Those who make liv­ing clown­ing around aren’t laugh­ing

Daily Freeman (Kingston, NY) - - STATE NEWS - By Michael Bal­samo

NEW YORK >> Send in the frowns.

This year’s na­tion­wide creepy clown craze has be­come a night­mare be­fore Hal­loween for ac­tual, work­ing clowns, who say their book­ings at par­ties and other events have dropped sharply, even after many of the so­cial me­dia-fu­eled scary clown sight­ings have turned out to be hoaxes.

Some fear go­ing out with their grease­paint makeup and red noses will make them a tar­get of po­lice or even ma­raud­ing mobs who take to the streets on so­called clown hunts.

“It’s def­i­nitely a scary feel­ing leav­ing your house, and you fear you are go­ing to get jumped be­cause you’re dressed as a clown,” says Cyrus Zavieh, a New York City hos­pi­tal ad­min­is­tra­tor who also per­forms pro­fes­sion­ally as Cido the Clown.

“You’re there to make them happy, to make them have fun, and now they are say­ing, ‘Aaaag­ghh!’” Zavieh says. “All of a sud­den th­ese sto­ries are put­ting fear into kids . ... Be­fore, they’d just look the other way, but now it’s like, ‘You’re a scary clown and I hate you.’”

The World Clown As­so­ci­a­tion — com­prised of more than 2,000 mem­bers in 30 coun­tries — has been flooded with calls from scared per­form­ers. It’s been send­ing out safety tips, sug­gest­ing clowns con­sider chang­ing into their cos­tumes when they ar­rive at a party or go with a han­dler.

As­so­ci­a­tion pres­i­dent Randy Chris­tensen says clowns are also in­creas­ingly get­ting re­quests for “mod­i­fied per­for­mances” in which they en­ter­tain with­out makeup and tra­di­tional clown at­tire.

This week, re­tail gi­ant Tar­get took the step of pulling scary clown masks from its shelves. And McDon­ald’s says its sig­na­ture clown char­ac­ter, Ron­ald McDon­ald, will be keep­ing a lower pro­file.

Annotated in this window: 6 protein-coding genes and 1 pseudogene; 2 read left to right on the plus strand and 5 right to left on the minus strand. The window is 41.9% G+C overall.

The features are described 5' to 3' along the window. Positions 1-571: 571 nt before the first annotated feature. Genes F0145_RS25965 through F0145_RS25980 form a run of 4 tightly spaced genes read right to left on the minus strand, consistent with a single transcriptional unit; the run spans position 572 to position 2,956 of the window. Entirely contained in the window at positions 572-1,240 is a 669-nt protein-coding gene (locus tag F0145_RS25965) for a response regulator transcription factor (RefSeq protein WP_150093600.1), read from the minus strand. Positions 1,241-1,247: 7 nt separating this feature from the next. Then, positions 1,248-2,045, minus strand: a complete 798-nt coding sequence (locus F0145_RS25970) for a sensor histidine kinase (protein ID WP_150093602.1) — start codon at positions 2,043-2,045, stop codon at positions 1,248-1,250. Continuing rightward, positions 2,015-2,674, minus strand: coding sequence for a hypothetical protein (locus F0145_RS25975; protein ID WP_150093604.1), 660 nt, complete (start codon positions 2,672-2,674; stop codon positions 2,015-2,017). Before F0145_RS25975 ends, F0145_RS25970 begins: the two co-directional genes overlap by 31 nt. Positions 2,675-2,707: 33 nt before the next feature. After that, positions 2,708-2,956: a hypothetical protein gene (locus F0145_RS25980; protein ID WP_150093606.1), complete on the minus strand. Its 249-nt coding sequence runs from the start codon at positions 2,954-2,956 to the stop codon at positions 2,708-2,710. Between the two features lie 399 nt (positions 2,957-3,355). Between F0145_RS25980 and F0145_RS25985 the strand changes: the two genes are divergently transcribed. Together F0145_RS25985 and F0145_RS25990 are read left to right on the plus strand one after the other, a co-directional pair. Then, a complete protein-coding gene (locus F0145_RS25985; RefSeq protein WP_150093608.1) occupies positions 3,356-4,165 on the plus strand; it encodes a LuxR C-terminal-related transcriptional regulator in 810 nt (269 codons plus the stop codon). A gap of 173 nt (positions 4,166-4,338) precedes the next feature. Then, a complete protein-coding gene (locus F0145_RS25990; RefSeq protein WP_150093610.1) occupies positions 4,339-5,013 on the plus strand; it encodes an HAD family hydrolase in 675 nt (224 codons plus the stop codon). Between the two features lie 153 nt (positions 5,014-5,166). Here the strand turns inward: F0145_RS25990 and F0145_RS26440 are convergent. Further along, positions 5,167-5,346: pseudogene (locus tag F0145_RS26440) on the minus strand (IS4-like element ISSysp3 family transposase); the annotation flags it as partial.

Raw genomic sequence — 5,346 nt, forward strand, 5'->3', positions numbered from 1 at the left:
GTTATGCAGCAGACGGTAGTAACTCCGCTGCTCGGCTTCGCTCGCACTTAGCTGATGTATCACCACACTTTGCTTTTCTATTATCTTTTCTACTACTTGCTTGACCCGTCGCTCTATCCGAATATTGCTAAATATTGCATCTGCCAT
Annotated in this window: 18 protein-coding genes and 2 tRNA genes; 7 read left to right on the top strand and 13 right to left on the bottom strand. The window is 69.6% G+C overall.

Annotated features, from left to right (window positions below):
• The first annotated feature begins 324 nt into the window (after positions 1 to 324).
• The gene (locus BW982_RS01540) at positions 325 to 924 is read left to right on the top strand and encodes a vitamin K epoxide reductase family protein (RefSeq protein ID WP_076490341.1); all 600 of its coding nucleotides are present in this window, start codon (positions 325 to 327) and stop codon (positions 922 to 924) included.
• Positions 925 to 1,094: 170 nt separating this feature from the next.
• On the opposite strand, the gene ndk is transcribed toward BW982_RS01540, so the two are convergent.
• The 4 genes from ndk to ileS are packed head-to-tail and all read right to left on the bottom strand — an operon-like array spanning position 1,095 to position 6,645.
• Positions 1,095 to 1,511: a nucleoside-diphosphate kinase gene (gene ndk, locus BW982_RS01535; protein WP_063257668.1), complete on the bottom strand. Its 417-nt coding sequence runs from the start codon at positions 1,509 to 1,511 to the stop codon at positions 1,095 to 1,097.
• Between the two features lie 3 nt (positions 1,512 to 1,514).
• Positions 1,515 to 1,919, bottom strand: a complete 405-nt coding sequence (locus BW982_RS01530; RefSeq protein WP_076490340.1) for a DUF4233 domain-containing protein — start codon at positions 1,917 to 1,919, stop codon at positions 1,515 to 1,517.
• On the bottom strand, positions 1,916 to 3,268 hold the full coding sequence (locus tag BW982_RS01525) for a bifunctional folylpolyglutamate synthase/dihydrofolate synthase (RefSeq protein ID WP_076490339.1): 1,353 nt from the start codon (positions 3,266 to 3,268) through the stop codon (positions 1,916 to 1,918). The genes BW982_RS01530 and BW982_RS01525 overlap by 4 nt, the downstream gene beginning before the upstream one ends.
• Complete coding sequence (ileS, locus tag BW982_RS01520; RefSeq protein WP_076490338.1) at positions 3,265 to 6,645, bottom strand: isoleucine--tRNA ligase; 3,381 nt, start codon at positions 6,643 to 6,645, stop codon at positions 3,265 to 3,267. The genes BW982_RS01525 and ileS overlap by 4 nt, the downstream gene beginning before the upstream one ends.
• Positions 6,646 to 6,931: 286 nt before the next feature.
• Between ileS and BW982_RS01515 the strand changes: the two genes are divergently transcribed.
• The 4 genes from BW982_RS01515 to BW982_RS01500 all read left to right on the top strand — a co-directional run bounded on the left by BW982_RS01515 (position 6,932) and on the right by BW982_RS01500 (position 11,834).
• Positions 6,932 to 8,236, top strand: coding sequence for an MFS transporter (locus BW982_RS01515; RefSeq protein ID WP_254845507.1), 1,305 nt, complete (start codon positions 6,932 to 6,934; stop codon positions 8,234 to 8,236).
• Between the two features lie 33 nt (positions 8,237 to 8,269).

The fall­out fol­lows a phenomenon in the U.S. in­volv­ing dozens of sto­ries, many fab­ri­cated, about clowns stalk­ing or at­tack­ing peo­ple.

In mul­ti­ple states, peo­ple have called po­lice to report being men­aced by peo­ple in clown cos­tumes. In Ken­tucky, a man dressed as a clown was ar­rested after lurk­ing in the woods. Chil­dren in Ohio and Texas have been charged with mak­ing clown-re­lated threats to school class­mates. A New York City teen told po­lice a clown threat­ened him with a knife in the sub­way.

“They aren’t clowns. They are clown im­per­son­ators,” said Wendy Pin­cus, who has per­formed in New York City for the last 20 years. “We’re here to make peo­ple happy. We don’t threaten peo­ple. We bring joy.”

Pin­cus, whose clown al­ter ego is “Crazy Daisy,” says she’s seen a 30 to 40 per­cent de­crease in just the past few weeks.

Clown sight­ings, hoaxes and pranks — es­pe­cially around Hal­loween — aren’t new. In fact, they’ve be­come a re­cur­ring sta­ple of crime blot­ters since serial killer and work­ing clown John Wayne Gacy was con­victed in 1980 of killing 33 peo­ple.

In 2012, James Holmes dyed his hair red as Bat­man’s Joker when he opened fire at a Colorado movie the­ater, killing 12 peo­ple.

Those high-pro­file cases not­with­stand­ing, ex­perts say it’s rel­a­tively com­mon for peo­ple to feel creeped out by clowns.

“It pri­mar­ily has to do with the ex­ag­ger­ated makeup and features. We rec­og­nize it, but there is some­thing ab­nor­mal,” says Dr. Kristie Golden, as­so­ciate di­rec­tor of op­er­a­tions for psy­chi­a­try and neu­ro­sciences at Stony Brook Univer­sity Hos­pi­tal. “We can be drawn in by that or we can be re­pelled.”

World Clown As­so­ci­a­tion’s Chris­tensen says this year’s clown scares seem to be reach­ing new heights, and he sug­gests work­ing clowns re­pel them the same way they al­ways have, by spread­ing a mes­sage of hap­pi­ness and bound­less.

“Go out and clown and show peo­ple what this is,” he says. “Show them what good en­ter­tain­ment is — show them what a car­ing clown does.”


Cyrus Zaveih, also known as Cido the Clown, is pho­tographed Tues­day.

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